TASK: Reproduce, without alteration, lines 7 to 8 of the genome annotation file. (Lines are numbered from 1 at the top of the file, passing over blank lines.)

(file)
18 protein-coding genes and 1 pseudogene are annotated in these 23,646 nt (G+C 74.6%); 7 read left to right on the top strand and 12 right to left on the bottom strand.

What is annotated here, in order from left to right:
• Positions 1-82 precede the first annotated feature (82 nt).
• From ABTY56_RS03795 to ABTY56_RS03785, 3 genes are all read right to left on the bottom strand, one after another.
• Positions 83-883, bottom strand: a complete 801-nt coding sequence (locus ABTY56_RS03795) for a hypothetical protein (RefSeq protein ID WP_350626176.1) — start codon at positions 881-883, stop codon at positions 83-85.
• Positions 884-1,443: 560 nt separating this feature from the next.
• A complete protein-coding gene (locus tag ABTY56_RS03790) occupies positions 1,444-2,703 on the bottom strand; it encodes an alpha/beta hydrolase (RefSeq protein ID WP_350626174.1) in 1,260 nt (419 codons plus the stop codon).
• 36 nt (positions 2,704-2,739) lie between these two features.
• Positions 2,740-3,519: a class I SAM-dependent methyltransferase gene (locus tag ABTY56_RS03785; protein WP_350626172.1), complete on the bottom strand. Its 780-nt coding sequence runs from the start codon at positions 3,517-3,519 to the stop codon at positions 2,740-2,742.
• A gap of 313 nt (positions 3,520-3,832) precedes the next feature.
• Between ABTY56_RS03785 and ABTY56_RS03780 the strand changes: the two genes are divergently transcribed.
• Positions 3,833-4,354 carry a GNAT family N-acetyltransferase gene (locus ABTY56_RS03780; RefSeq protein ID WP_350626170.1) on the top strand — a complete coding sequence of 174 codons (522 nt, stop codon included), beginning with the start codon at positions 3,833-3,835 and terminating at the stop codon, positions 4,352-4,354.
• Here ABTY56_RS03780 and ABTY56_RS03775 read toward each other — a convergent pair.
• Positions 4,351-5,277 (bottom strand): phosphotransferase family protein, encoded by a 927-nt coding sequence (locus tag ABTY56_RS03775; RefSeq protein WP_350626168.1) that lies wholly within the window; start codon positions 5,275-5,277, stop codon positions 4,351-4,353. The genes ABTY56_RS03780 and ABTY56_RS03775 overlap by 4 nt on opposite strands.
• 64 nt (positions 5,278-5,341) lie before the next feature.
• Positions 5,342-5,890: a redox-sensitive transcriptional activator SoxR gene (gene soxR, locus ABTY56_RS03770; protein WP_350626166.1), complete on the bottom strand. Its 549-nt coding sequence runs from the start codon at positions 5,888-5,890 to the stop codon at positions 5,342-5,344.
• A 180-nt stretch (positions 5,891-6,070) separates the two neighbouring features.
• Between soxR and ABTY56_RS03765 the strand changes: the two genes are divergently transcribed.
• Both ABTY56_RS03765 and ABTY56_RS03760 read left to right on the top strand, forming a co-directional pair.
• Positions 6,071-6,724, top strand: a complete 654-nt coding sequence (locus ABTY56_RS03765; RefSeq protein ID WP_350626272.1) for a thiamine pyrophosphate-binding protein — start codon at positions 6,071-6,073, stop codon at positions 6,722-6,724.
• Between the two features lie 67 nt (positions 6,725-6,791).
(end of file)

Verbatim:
• A complete protein-coding gene (locus tag ABTY56_RS03790) occupies positions 1,444-2,703 on the bottom strand; it encodes an alpha/beta hydrolase (RefSeq protein ID WP_350626174.1) in 1,260 nt (419 codons plus the stop codon).
• 36 nt (positions 2,704-2,739) lie between these two features.